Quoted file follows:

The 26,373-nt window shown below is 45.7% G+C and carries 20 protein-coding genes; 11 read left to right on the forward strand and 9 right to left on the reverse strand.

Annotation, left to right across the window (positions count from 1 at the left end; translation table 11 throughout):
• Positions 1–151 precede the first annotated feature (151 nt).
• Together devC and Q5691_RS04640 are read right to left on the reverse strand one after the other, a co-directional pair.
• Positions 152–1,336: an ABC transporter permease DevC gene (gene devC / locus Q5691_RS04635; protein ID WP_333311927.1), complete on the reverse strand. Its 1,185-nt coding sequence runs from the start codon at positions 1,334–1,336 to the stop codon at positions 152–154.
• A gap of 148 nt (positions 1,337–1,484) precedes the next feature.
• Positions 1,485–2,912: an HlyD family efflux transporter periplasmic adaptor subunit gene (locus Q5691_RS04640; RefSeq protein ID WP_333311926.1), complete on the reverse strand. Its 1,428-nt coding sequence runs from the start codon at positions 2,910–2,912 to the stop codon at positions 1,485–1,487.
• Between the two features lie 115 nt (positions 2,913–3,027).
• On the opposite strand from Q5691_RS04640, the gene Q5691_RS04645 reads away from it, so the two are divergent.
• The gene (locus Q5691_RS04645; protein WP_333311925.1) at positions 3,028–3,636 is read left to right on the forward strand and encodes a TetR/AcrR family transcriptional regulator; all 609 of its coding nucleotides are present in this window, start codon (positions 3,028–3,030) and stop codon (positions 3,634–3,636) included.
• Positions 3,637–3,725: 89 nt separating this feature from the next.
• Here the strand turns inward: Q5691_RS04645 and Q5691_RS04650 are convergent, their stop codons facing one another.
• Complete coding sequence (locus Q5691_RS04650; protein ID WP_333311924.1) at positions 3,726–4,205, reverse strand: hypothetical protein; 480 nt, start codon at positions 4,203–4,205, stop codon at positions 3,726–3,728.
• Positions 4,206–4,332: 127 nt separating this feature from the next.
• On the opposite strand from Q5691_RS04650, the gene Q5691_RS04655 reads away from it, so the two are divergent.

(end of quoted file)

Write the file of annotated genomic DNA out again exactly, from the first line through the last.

The 26,373-nt window shown below is 45.7% G+C and carries 20 protein-coding genes; 11 read left to right on the forward strand and 9 right to left on the reverse strand.

Annotation, left to right across the window (positions count from 1 at the left end; translation table 11 throughout):
• Positions 1–151 precede the first annotated feature (151 nt).
• Together devC and Q5691_RS04640 are read right to left on the reverse strand one after the other, a co-directional pair.
• Positions 152–1,336: an ABC transporter permease DevC gene (gene devC / locus Q5691_RS04635; protein ID WP_333311927.1), complete on the reverse strand. Its 1,185-nt coding sequence runs from the start codon at positions 1,334–1,336 to the stop codon at positions 152–154.
• A gap of 148 nt (positions 1,337–1,484) precedes the next feature.
• Positions 1,485–2,912: an HlyD family efflux transporter periplasmic adaptor subunit gene (locus Q5691_RS04640; RefSeq protein ID WP_333311926.1), complete on the reverse strand. Its 1,428-nt coding sequence runs from the start codon at positions 2,910–2,912 to the stop codon at positions 1,485–1,487.
• Between the two features lie 115 nt (positions 2,913–3,027).
• On the opposite strand from Q5691_RS04640, the gene Q5691_RS04645 reads away from it, so the two are divergent.
• The gene (locus Q5691_RS04645; protein WP_333311925.1) at positions 3,028–3,636 is read left to right on the forward strand and encodes a TetR/AcrR family transcriptional regulator; all 609 of its coding nucleotides are present in this window, start codon (positions 3,028–3,030) and stop codon (positions 3,634–3,636) included.
• Positions 3,637–3,725: 89 nt separating this feature from the next.
• Here the strand turns inward: Q5691_RS04645 and Q5691_RS04650 are convergent, their stop codons facing one another.
• Complete coding sequence (locus Q5691_RS04650; protein ID WP_333311924.1) at positions 3,726–4,205, reverse strand: hypothetical protein; 480 nt, start codon at positions 4,203–4,205, stop codon at positions 3,726–3,728.
• Positions 4,206–4,332: 127 nt separating this feature from the next.
• On the opposite strand from Q5691_RS04650, the gene Q5691_RS04655 reads away from it, so the two are divergent.